Proposed North Atlantic Rail Could Help Enhance Northeast Economy
The bipartisan infrastructure bill signed into law back in November could pave the way for the development of the long-anticipated North Atlantic Rail. This high-speed, high-performance regional rail network could deliver many exciting benefits to New England and downstate New York. One of the most touted aspects of the rail network is its ability to ferry passengers from NYC and Boston in just 100 minutes. However, real estate experts are perhaps more excited about the system’s potential impact on the ongoing housing crisis.
If it comes to fruition – still a big “if,” even with the passage of the infrastructure bill – the North Atlantic Rail system would pass through Long Island and tunnel beneath Long Island Sound across a 16-mile-long rail tunnel, emerging in Connecticut. Proposed for construction in two phases, the project would take approximately 20 years to complete, and the total price tag would be around $105 billion. With the infrastructure bill providing around $1 trillion in funding, it’s more than feasible that the North Atlantic Rail could become a reality within our lifetimes.
As exciting as it would be to travel at speeds of 225 miles per hour, going from Boston to NYC in just one hour and 40 minutes – roughly half the time it currently takes – the more significant impact of this proposed rail network concerns housing affordability. As evidenced by similar rail systems that have long been established in places like France and Tokyo, high-speed service expands commuters’ radiuses, allowing employers to set up shop in smaller, “intermediate” cities – and allowing workers to commute from such areas to major cities like NYC and Boston, where most of the region’s best-paying jobs are found.
Indeed, the North Atlantic Rail won’t just provide rapid service between Boston and NYC. It would also increase the prominence of mid-sized cities across all six New England states, increasing the feasibility of living in such communities while still having access to high-paying jobs in major urban centers. The proposed rail system would connect the following communities from Boston to New York: Worcester and Springfield, MA; Portland, ME; Concord, Nashua and Manchester, NH; Burlington and Brattleboro, VT; and Waterbury and Danbury, CT.
The proposed high-speed rail system would expand connectivity to Greater Boston, home to the highest concentration of teaching hospitals and research universities globally, from many intermediate communities. Currently, most of the highest paying jobs in the region are located firmly in Boston, Cambridge and NYC – all areas where housing affordability is a serious problem, since high-paid workers drive up rent prices, pushing lower-income people out of the market for homes in major urban centers.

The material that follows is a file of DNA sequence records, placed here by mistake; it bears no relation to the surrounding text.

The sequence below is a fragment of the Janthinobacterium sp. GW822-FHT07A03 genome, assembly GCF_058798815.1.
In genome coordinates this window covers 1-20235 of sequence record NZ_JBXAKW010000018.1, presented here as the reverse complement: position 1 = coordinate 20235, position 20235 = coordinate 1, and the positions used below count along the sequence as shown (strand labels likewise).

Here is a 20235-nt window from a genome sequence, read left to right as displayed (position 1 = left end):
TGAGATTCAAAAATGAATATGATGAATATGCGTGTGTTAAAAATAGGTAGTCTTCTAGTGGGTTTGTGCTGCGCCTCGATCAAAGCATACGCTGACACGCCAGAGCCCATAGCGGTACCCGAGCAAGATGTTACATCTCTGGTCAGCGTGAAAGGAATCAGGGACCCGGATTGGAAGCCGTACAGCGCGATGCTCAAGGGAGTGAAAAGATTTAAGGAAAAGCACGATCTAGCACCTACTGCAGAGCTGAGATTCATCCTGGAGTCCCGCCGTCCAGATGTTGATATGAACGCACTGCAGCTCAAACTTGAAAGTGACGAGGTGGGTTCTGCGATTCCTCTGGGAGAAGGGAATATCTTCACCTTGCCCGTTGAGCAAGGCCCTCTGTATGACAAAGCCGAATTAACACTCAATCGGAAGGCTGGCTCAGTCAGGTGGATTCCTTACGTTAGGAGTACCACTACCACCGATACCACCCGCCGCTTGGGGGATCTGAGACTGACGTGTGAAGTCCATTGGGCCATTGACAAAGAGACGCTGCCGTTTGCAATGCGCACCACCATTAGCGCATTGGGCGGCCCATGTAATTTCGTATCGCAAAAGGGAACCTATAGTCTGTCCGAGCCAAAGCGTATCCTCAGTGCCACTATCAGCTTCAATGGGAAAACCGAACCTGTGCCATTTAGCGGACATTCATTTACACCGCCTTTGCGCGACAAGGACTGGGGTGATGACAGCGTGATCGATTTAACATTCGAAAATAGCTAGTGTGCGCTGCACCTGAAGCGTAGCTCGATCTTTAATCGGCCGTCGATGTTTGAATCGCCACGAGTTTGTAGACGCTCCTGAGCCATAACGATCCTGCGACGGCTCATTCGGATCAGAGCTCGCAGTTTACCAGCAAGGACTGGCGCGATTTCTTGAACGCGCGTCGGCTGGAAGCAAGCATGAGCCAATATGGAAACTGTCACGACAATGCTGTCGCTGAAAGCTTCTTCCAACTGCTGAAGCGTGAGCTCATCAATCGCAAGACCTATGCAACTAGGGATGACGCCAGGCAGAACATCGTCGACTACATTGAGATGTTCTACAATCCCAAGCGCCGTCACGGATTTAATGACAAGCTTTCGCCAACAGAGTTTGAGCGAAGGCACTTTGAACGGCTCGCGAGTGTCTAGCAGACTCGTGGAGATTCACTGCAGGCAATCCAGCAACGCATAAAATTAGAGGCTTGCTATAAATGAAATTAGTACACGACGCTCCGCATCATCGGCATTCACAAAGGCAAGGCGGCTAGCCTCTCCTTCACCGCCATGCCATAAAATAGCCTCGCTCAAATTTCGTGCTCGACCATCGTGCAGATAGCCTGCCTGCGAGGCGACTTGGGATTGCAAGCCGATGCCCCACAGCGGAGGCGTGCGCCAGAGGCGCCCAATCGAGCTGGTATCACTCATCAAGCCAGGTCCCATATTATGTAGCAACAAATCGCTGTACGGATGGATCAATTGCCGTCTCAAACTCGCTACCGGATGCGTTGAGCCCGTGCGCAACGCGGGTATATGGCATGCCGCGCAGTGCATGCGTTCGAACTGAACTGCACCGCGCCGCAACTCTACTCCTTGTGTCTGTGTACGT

The North Atlantic Rail system would alleviate the need for lower-income people in intermediate cities like New Haven, CT, to own their own vehicles – another significant barrier to housing affordability. It would also help people to stay in their current homes rather than be forced to relocate to areas with more affordable housing but lower-paying work.
In places like Boston and NYC, a significant boom in high-paying jobs has been underway for some time. However, these jobs also happen to be in areas that have been experiencing severe housing shortages for many years. In turn, these areas have seen real estate prices skyrocket – and rent prices have soared too. As a result, working-class people are being displaced to areas with less access to jobs, creating a vicious cycle.
If the new rail system is developed, people with jobs in places like Boston, Cambridge and Manhattan could live in intermediate cities like Hartford and New Haven and quickly and easily commute to and from work. Likewise, two-income couples could choose jobs in downtown Boston and Manhattan and buy or rent housing somewhere between the two urban areas, where real estate prices tend to be more affordable.
As high-speed rail increases access to major areas like Boston and NYC for people living in intermediate cities like Worcester and New Haven, real estate prices in those white-hot markets could start leveling off a bit. This could also spur developers to look more seriously at intermediate cities, especially for constructing transit-oriented developments, which would be hot commodities around stations for the new rail system.
As a bonus, employers would have more leeway regarding where to locate their operations with the development of the North Atlantic Rail system. Instead of being forced to set up shop in areas with sky-high asking rents – i.e., downtown Boston and Manhattan – they could relocate to intermediate cities with more affordable lease prices for office space.
Therefore, the North Atlantic Rail won’t just positively impact housing prices and affordability; it could also make it easier for employers to lease space in communities with few job opportunities for local residents. With more money in their pockets through higher-paying jobs, these workers could afford a broader array of housing options, increasing demand for everything from single-family homes to high-density housing developments. The rail system could also breathe new life into cities like Providence, where prominent office towers like the Superman Building sit empty.